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  1. #1

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    Kodak Ektacolor RA4 RT/LU staining

    Here in the land of weird RA4 printing disasters, I am having difficulty with Kodak Ektacolor RA4 RT/LU chemistry in a Nova vertical slot processor. I'm using 1 minute develop and bleach/fix times at 33C with Fuji Crystal Archive paper and have tried with and without an Ilfostop citric acid indicator stop bath. I've used Tetenal and Fuji Hunt chems before, typically with good results, so I have got some experience of colour printing.

    In all of the following cases, the staining/colour cast occurs on the print and the borders. Initially, the prints looked as though the base colour of the paper hadn't been removed - the prints had such a strong cyan cast that they looked like an inkjet print on the undeveloped paper (if you see what I mean). This cleared with later prints but there was still cyan staining particularly on the bottom edge of the paper (they are developed vertically in the slot processor). Then I went through a phase of getting prints that looked quite good in the top half but with faint cyan staining on the bottom half, increasing with strength towards the bottom of the sheet. Now I have prints that have a pale green cast all over and look rather thin - the sort of thing one would expect from under-exposure or under-development. But rather extraordinarily, I did get one print with pure white borders that looked perfect. I've done about 40 10x8 sheets in total.

    Does anyone have any idea what is causing this, or what I should try next? I guess the obvious thing is just to mix up some more, but I don't want to make the same mistake twice. Can the chemicals have gone off already - bought about a month ago? Were they bad to start with? Didn't I mix them properly? I'm running out of ideas.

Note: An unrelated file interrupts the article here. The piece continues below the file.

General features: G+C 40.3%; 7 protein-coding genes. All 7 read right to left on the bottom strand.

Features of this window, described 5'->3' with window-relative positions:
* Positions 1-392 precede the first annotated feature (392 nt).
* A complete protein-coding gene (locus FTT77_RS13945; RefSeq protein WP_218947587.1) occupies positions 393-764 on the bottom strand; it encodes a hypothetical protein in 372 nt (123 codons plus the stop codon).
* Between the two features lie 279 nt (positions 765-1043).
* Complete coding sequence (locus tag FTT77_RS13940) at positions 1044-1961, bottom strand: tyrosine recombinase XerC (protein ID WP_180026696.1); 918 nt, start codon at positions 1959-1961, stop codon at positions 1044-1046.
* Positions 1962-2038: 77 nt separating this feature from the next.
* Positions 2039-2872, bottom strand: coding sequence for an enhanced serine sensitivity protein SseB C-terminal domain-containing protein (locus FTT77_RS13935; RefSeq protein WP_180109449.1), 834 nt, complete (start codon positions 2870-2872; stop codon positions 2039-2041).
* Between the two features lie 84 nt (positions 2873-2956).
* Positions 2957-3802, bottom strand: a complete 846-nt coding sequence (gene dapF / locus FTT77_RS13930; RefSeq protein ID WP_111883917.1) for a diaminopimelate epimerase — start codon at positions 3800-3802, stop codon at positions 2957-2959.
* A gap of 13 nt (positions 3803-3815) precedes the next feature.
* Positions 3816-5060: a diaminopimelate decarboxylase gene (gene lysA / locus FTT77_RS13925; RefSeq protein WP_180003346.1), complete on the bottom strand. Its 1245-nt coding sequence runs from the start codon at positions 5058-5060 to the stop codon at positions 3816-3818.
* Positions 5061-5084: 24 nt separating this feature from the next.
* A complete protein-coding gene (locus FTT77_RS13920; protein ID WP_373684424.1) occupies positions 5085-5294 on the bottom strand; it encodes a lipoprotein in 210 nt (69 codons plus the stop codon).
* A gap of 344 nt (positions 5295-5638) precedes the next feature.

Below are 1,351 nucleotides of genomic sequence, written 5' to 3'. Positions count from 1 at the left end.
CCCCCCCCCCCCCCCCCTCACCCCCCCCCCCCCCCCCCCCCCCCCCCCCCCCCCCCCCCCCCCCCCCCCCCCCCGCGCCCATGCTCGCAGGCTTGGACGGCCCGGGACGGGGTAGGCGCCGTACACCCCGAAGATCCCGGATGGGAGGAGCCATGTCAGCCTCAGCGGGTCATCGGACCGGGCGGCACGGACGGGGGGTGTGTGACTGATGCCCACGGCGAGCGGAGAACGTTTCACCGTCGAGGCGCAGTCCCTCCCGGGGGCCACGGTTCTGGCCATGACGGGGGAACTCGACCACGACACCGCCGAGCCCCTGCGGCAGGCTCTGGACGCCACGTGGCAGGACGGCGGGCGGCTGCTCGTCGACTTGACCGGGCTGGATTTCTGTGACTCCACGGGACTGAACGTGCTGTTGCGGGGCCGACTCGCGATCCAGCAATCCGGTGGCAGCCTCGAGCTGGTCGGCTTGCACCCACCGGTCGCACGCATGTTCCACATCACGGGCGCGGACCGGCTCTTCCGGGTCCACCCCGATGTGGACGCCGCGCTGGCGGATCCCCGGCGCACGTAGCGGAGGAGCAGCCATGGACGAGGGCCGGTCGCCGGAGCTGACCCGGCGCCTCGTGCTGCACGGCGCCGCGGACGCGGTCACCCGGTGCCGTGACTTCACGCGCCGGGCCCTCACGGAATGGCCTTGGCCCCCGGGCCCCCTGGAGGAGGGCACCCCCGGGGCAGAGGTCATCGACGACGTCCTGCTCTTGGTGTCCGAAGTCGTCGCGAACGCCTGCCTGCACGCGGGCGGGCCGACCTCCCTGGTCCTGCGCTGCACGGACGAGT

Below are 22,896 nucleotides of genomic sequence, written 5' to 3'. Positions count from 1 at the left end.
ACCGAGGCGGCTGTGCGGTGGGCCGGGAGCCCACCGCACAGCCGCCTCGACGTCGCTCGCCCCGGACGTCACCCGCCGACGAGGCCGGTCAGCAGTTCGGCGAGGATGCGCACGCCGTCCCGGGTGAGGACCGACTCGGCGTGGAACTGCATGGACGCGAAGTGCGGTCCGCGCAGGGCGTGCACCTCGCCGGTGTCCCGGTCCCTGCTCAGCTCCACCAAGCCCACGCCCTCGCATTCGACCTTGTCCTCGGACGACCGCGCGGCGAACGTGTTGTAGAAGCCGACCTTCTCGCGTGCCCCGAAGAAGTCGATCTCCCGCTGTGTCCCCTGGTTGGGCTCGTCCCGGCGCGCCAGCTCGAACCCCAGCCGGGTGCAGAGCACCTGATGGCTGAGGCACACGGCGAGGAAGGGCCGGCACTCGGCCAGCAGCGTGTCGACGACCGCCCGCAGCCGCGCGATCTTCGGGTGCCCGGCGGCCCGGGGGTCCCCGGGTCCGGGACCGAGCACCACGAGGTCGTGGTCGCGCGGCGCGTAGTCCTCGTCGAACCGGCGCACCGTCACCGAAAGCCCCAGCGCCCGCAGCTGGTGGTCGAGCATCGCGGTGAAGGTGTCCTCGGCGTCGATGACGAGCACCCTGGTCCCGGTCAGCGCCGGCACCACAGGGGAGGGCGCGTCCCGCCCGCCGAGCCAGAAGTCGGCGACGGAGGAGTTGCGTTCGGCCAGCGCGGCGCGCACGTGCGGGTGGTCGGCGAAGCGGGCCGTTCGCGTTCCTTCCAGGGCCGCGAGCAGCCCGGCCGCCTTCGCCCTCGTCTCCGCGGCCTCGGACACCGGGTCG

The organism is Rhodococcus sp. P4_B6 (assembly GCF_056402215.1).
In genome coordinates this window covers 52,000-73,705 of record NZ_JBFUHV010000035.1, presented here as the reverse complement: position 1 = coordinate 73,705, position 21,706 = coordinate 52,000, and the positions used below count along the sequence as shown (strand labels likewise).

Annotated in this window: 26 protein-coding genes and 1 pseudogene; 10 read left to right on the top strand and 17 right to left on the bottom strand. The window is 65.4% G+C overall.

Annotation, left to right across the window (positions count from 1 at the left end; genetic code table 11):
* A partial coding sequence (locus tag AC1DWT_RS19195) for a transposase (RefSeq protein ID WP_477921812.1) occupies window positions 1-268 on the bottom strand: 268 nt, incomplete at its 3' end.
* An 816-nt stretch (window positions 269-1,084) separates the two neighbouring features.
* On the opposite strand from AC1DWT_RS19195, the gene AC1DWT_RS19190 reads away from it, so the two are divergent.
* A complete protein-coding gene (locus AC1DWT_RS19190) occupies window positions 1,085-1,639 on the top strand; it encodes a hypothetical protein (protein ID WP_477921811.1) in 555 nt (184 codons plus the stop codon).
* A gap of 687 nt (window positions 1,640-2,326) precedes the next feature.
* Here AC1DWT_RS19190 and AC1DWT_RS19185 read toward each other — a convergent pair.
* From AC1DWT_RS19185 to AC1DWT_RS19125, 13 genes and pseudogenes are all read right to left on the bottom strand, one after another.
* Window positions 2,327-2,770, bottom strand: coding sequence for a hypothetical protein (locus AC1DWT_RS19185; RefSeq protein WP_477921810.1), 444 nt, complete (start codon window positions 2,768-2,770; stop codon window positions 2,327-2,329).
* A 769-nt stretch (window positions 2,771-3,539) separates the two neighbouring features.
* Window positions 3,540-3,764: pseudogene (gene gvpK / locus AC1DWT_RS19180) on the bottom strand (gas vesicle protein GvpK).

Thanks for any help or advice.
    Last edited by Edward_S; 10-24-2013 at 12:39 PM. Click to view previous post history. Reason: Typo

  2. #2

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    Are you replenishing after every few sheets? At least 10ml per 10x8" RA4 sheet, pro-rata for larger paper. Don't forget that the blix also needs replenishment.

    Did you mix the chemicals in the slots, and therefore possibly not mixed them perfectly?

    Was the paper more than two years old, or not stored in a fridge?

    Are you trying to use a safelight? (Probably not a good plan).

    Are there any new electrical devices in the darkroom with, for example, indicator lights that were previously not present?

    Assuming that you were using the tubular lids for each tank, did you also seal the unit with clingfilm over the top after each session?

  3. #3

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    Martin,

    No, I'm not replenishing. Is this what you do? Advice seems to differ on this in various APUG threads. It's confusing! I should also say that I haven't used any starter, but this doesn't seem to be essential as far as I can tell.

    I mixed 5L in one go in large plastic containers, but in my excitement to get started I probably didn't use warm enough water, or stir for as long as suggested between each addition of the various parts. Is this an irreversible error? Or does it mix once up to temperature in the slots? It's had about a month to mix in the slots since I made it!

    It's new paper (well, new from the supplier, anyway) and I'm not using any safelights of any sort